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THINK ABOUT WHEN you were 18, fresh out of high school with boundless opportunities but unsure of what you wanted to do with your life. Kristy and Anna Berington felt that way.
“We were both kind of indecisive on if we wanted to go and study in college and then having to pay for it. Looking at a military option like the National Guard felt like a great choice,” Kristy says. “We both loved adventure, and the recruiter did a good job on selling that part of the military. And there was adventure, and it taught us a lot of good skills that you would apply in your life as far as discipline and taking responsibility.”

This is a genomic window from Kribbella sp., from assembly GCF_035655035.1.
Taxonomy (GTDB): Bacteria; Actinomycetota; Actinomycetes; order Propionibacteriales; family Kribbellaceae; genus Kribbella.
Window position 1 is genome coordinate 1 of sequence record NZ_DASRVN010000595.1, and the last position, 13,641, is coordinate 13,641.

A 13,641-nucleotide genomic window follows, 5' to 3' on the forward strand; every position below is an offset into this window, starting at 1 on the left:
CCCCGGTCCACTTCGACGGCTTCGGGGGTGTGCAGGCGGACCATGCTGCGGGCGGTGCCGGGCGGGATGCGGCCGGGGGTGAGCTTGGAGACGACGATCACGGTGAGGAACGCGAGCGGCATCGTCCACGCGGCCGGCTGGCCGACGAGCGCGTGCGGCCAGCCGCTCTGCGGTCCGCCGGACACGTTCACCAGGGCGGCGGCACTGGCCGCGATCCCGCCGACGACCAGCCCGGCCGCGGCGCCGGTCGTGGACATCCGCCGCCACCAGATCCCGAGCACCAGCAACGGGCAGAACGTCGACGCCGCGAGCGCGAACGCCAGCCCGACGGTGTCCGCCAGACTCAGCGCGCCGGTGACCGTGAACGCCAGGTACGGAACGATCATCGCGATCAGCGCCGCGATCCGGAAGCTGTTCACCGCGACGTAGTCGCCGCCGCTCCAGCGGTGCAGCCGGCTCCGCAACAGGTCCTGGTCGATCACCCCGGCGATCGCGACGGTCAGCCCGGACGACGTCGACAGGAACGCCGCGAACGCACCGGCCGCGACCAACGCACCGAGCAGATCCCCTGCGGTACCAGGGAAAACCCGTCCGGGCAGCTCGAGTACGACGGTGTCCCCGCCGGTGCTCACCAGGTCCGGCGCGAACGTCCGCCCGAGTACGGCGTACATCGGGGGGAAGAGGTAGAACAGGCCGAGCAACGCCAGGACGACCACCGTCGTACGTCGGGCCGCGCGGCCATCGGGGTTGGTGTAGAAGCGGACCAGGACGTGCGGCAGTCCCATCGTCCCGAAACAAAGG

It wasn’t going to be a lifelong career choice, but there were some memorable moments. The 6-foot blonde sisters’ identical looks even created a bit of confusion at boot camp as they weren’t in the same unit. The punchline turned out to be on them.
“Our drill sergeants didn’t even know there were twins in our unit,” Kristy says. “I remember getting yelled at by one of her drill sergeants because I was in the wrong spot at the wrong time. When I said he wasn’t my drill sergeant, he got really upset. I started doing pushups until my arms were falling off. Anna came up with her platoon and he figured it out. He was embarrassed and he made both of us do pushups.”
When their service time ended, the Beringtons quickly found out after a couple college semesters, they had the urge to search for more adrenaline. They eventually matriculated not on campus, but in the backcountry of Lake Tahoe in California’s Sierra Nevada Mountains. They’d spend their winters working for a dog sled touring business, and summers literally living in a tent atop a mountain and helping out at a horse stable.